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James Riley

Ruby, Javascript and Friends. Part of the Snapppt team. Living a life of learning. Join me.

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The ship is departing from the dock, rocking precariously as it stabilises itself upon the water. Basically the learning is underway!… and I’m pretty reassured by the resources available. I expressed desire to learn Malayalam a few months ago, and quickly abandoned the idea once it became apparent that the Malayalam language learners aren’t treated to the same plentiful resources available to those learning French or Portuguese for example. Michael Thomas is yet to hit Indian shores. That said, I’ve had the following two books arrive today:

  • Learn Malayalam in Six Weeks by Lissy John & John Kannathu
  • Malayalam Dictionary and Phrasebook by Valhalla Menon

Learning Malayalam Books

Both of which were ordered at and promptly delivered by Amazon UK. Result. This, coupled with Anki, and the Mango languages course gives me a good few resources to work with for the moment. I’ll elaborate a little on Anki in my next update, but it’s quickly becoming apparent that I’ll benefit from the endless repetition till the vocabulary and phrases begin to take residence in my head.

The ‘Learn Malayalam in Six Weeks’ book provides an encouraging introduction - stating how Malayalam is in fact easier in some ways than English. How? Well there’s a near direct correspondence in sounds to alphabet, making the language a little more predictable - as opposed to English for which we have 26 letters to produce the ~80 sounds of the language - which means it’ll be easier to spell and read Malayalam once you have the alphabet learnt. There’s also no concept of capital letters, cursive or differences in print to written like there is in English. All good news. Although the introduction then goes onto prevent us from getting to comfortable, and expresses that Malayalam more than has it’s share of hurdles to overcome.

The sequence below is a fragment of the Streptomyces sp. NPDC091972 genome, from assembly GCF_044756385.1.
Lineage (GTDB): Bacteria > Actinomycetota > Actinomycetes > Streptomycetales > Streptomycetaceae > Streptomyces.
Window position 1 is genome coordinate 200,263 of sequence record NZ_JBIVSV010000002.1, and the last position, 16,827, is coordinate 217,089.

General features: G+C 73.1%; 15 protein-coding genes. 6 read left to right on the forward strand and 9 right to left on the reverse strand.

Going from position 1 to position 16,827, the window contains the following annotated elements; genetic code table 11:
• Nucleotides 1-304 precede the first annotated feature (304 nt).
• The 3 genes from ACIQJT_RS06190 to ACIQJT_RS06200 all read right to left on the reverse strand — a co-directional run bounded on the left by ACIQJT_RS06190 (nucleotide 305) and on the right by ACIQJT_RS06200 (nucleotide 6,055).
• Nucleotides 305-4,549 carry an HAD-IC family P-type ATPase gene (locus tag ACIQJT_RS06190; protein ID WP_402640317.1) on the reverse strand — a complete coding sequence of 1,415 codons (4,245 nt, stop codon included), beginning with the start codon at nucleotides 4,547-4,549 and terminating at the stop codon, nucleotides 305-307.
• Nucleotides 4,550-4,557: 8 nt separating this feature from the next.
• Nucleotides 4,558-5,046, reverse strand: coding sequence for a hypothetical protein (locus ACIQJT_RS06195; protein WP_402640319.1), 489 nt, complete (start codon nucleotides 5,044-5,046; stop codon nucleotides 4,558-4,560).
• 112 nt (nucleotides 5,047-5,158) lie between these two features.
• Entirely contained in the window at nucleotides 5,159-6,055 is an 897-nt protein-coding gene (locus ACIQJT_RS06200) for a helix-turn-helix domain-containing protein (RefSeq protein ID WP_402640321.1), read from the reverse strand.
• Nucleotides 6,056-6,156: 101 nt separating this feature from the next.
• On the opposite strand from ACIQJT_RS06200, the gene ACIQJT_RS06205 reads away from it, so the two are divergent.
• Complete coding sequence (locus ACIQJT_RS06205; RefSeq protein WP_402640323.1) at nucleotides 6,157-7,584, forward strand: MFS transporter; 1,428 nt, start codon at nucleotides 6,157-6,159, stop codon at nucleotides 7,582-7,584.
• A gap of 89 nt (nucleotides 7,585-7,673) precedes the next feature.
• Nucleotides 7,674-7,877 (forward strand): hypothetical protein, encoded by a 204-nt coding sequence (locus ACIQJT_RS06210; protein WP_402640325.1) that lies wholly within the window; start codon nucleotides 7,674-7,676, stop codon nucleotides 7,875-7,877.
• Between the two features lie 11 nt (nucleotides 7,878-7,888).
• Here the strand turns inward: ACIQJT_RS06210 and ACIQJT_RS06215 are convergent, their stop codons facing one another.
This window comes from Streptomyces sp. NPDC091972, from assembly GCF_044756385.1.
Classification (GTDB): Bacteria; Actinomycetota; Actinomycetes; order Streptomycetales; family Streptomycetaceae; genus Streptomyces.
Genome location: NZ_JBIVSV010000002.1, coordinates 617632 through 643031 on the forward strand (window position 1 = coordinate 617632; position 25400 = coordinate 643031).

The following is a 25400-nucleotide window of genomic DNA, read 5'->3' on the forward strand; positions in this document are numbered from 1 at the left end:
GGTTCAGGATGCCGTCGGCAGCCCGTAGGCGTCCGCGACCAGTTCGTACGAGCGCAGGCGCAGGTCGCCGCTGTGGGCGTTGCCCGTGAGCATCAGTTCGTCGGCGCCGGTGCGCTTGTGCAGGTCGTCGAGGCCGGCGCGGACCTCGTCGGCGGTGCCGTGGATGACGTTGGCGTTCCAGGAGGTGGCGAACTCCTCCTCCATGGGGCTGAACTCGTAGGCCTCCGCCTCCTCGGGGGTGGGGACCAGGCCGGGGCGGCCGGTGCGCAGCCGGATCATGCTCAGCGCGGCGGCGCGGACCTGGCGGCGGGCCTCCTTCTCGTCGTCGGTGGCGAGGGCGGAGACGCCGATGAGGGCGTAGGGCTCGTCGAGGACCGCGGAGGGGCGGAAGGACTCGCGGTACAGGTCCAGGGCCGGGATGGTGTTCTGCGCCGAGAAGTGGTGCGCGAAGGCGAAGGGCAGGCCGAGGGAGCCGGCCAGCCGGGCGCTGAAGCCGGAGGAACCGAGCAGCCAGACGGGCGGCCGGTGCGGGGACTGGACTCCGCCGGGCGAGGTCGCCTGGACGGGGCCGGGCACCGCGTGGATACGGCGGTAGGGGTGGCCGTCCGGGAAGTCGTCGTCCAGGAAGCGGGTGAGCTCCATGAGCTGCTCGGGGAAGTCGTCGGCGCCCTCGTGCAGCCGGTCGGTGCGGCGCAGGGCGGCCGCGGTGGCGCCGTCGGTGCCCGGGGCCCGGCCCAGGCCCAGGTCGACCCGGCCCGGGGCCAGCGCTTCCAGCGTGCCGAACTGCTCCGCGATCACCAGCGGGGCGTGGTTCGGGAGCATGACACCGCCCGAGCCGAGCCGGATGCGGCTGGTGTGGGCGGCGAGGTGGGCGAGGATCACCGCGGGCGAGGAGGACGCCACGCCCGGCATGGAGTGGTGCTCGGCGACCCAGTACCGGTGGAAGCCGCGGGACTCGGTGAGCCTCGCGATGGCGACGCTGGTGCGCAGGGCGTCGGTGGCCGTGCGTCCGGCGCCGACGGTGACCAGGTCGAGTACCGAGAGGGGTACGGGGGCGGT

I’ve tried to watch a little of a Malayalam movie (discovered through the Malayalam Movies subreddit), and the speed and apparent lack of seams between sentences, let alone words, leaves me with no hope of even beginning to get the gist of what’s being said. But I look forward to the magic of my brain beginning to make sense of the sounds, and form words from the stream of utterances. I’m aiming to write a little Malayalam in each of my posts from Day 5, time to get my head down!